Living David’s Way, eating a low carb, (NOT keto), high protein, nutritionally dense diet and working out hard requires me to eat ENOUGH. Yes, now I am always concerned about eating enough. I have been a size 22. I have been 60 pounds overweight at my heaviest. I always had to worry about eating too much because I ate sugar and other simple carbs that contained too many calories and provided little to no nutrition. I was always hungry and craving something else. I was never satisfied. Now my biggest nutritional concern is making sure to get in all my calories before the day is over. I cannot lift if I don’t eat enough calories. Every bite that I eat is nutritionally dense and I have no cravings and rarely get hungry. I see food as fuel that is created to make me healthy and strong and by eating nutritionally dense foods, it does. I am finally free of the perpetual sadness that a “Dieter” lives with, I am not deprived. I am nourished.

There are many situations that we face in life where we can’t see the end of the journey. In order to reach our destination, it’s mandatory that we just trust the process. We get on the interstate and trust those road signs that tell us how far it is to our destination. We can’t see the destination, but we know it’s there. We trust the interstate system. The journey of The Iron is the same. I know that my destination is there. I know the shape and appearance of the body that I am furiously pursuing. I know the perfect form and ease of motion that awaits me. I know the strength and confidence that this journey brings. I just have to trust the process. The Iron has made good on every promise. It will continue to deliver as long as I trust it. My confidence and self-esteem is formidable. The Iron has made it so. I have made changes in my life that some people find astounding since I began this journey. Instead of “winding down”, I am “winding up”.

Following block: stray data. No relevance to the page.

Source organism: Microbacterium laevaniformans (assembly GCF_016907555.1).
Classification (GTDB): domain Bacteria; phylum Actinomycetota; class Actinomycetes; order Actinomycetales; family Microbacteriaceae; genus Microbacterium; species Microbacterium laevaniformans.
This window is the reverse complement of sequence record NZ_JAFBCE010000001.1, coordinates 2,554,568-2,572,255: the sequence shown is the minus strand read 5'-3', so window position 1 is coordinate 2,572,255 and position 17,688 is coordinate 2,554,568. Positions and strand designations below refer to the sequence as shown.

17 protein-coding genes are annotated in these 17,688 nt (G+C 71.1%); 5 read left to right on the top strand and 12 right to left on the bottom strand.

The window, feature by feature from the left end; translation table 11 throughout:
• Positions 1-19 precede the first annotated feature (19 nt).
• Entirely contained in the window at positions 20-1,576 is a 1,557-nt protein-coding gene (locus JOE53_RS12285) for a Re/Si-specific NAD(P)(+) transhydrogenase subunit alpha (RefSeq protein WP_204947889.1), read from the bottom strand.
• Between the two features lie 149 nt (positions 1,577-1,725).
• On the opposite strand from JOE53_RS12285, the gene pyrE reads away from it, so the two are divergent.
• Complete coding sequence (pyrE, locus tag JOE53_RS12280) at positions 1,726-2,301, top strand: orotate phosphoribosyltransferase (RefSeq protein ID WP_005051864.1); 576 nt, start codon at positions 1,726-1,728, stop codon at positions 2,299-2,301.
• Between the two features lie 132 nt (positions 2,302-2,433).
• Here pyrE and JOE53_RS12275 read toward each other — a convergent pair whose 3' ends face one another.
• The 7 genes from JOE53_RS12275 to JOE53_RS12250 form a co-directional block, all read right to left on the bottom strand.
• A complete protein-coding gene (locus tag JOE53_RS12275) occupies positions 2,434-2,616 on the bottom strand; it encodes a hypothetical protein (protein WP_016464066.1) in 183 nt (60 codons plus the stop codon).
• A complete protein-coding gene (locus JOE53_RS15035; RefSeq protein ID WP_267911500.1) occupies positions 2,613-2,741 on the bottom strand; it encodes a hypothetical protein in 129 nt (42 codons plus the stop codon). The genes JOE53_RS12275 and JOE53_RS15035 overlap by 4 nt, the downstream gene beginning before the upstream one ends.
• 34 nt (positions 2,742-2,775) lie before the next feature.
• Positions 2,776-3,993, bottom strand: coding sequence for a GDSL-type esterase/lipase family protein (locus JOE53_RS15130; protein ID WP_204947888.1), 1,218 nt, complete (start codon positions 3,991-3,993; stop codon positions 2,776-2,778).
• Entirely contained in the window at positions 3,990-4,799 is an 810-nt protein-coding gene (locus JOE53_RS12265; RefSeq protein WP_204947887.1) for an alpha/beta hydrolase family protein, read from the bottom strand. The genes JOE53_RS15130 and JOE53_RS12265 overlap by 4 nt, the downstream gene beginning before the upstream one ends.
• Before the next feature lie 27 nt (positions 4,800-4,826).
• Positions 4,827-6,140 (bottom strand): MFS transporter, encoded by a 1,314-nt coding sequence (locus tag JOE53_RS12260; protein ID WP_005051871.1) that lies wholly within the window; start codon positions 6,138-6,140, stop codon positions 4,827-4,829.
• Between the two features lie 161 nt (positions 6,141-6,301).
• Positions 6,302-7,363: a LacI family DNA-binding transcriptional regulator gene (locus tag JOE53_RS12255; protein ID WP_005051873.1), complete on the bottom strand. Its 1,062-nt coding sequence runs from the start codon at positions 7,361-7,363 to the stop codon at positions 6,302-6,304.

I almost never go to the doctor because I don’t remember the last time that I was sick. I take absolutely no medications. The financial impact of this alone is staggering. Good nutrition and The Iron is my first medical insurance. I don’t remember the last time that I needed the other kind. I spend my money on things that I want, not things that I have to have to stay alive. Neither of my parents had good health. My dad developed cardiac issues early in life and my mother was always sick. My good health is not genetic. It is choice.

Our choices are the most powerful tool that we have to create a healthy life. Every moment of every day we make choices. What would happen if you always made the choice for health? I challenge you, try it and see. Before beginning any weight management or exercise program, always have your doctor’s permission.

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6 thoughts on “Lessons of the Iron

    1. Hi Tanya. I agree whole heartedly this was a greatly inspiring article by Brenda Sue. As her friend and blog mate, I loved the message she conveyed to our audience. As her strength coach, this made me very proud as it displays that Brenda has truly learned the lessons I have tried to instill into her through weight lifting. When Brenda first asked me to be her coach, I had no idea if she would stick with it once the training got tough. I let her know that strength training was about much more than just picking up a heavy weight and putting it down multiple times in order to get strong. I always told her “people do not know what it is they do not know” when it comes to training. I am very pleased that over time, she has come to realize just how much getting under a barbell, and all that goes into that “simple” act can affect our lives in such a positive manner. As her coach, this piece could not have made me any more prouder, as I know the hours dedicated to coaching her have not been for naught. She truly has learned the lessons of the iron.

      1. Thank you, Coach. You are my Mentor. No one else could have inspired me to stick with this. You live by the Iron and practice what you preach. Thank you isn’t adequate, but thank you my friend.